1. Look at the cover. Feel the cover. Imagine the sticker.
2. Take the paper jacket off and check out the inside cover. I am sure there is a word for this part of the book, but I only have my non-librarian training to fall back on. Note whether the inside cover is is different from the paper jacket or the same. (I am looking at Frog Song right now, and the enormous frog on the inside cover made me burst out laughing. Such a contrast from the serious red jacket frog.)
3. Now, examine the end pages. Those are the pages that are glued onto the hard cover. Sometimes the endpapers are illustrated or decorated, sometimes they are simply solid heavy paper. Note that. Are the back endpapers the same as the front? Do the choices make sense? Is anything important going to be covered when the book is processed in the library? (If so, this book is in Serious Jeopardy. A moment of silence for one of my favorites during MY year.)
4. Title page is usually next for me. Decorated? Plain? I am never sure who decides on endpapers and title page design, but these are important decisions. If it’s dull, I take note. Since the title page often has a lot of white space, this is when I usually notice if the paper choice works for the book.
5. Read the book all the way through without reading the words. I know. But this has to be essentially a visual experience. Does it hold up with no words? (This is NOT to say the words don’t matter, it’s just important — at least to me — to see how the book works without words.) LOOK AT THE PICTURES VERY SLOWLY. This was the hardest part for me when I started reading and evaluating picture books. You just don’t want to miss any detail. Read from left to right, paying very close attention to the page turns. Pay attention to white space and pacing.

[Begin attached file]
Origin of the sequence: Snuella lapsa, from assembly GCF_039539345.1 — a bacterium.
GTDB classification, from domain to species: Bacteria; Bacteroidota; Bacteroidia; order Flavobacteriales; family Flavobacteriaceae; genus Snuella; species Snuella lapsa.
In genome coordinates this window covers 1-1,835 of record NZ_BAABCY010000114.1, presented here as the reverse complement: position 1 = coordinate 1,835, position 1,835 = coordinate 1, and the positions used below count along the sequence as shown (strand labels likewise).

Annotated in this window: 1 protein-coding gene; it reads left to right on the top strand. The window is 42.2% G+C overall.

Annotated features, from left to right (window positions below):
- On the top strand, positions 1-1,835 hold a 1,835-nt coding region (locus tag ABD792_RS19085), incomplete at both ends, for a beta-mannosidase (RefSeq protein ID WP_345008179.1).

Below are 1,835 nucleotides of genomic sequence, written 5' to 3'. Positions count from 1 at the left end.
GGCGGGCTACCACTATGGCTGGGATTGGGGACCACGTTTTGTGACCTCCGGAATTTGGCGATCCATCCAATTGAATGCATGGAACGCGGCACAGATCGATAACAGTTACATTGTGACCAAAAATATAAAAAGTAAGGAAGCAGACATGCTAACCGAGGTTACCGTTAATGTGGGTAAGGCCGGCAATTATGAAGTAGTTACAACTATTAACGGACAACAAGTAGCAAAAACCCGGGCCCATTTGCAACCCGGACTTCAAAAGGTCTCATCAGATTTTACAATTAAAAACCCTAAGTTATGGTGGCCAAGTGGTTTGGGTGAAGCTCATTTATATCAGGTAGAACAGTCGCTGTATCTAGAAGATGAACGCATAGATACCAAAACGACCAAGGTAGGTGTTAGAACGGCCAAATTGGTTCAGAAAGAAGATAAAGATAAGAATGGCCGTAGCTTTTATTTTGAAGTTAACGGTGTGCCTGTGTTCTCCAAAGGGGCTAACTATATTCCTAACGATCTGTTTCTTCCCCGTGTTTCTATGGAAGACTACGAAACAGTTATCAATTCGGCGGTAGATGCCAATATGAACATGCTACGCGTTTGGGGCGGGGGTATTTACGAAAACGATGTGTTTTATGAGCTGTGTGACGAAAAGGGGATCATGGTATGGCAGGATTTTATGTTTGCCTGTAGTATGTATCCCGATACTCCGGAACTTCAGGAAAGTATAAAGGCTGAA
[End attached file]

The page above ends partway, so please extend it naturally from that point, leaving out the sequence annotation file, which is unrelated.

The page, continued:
6. Read the book with the words. Do the pictures play well with the words? Do the illustrations extend the text? How does the illustrator tell her story? (I know, I know, most Caldecott winners are men, but maybe the feminine pronoun will subliminally influence the committee.) How does line, color, texture, white space, etc. tell the story? Is the art consistent from page to page? Always notice the page turns.
7. Go back and check every single gutter. The Caldecott committee members take a pinky swear to examine every damn one of them. Does the art match up across the gutter? Is a main character sliced in half by one? If something “gets lost in the gutter,” murmurs of disappointment will cause the chair to sigh deeply. The nominator of the book might wipe away a tear.
8. Caldecott committee members get seven nominations each. That’s all. (Look at our fun and fabulous preliminary list. Only seven could remain for our mythical committee member when December rolls around.) So, for a book to move forward in an individual committee member’s mind, it has to “beat out” all the others that have been submitted and suggested. So, things get serious at step 8. It’s here that a reader has to look at that part of the criteria that talks about things that detract from the illustrations: “Such other components might include the written text, the overall design of the book, etc.” I refer you to my rant last year.
9. At this point, the initial reading is over and the real fun begins.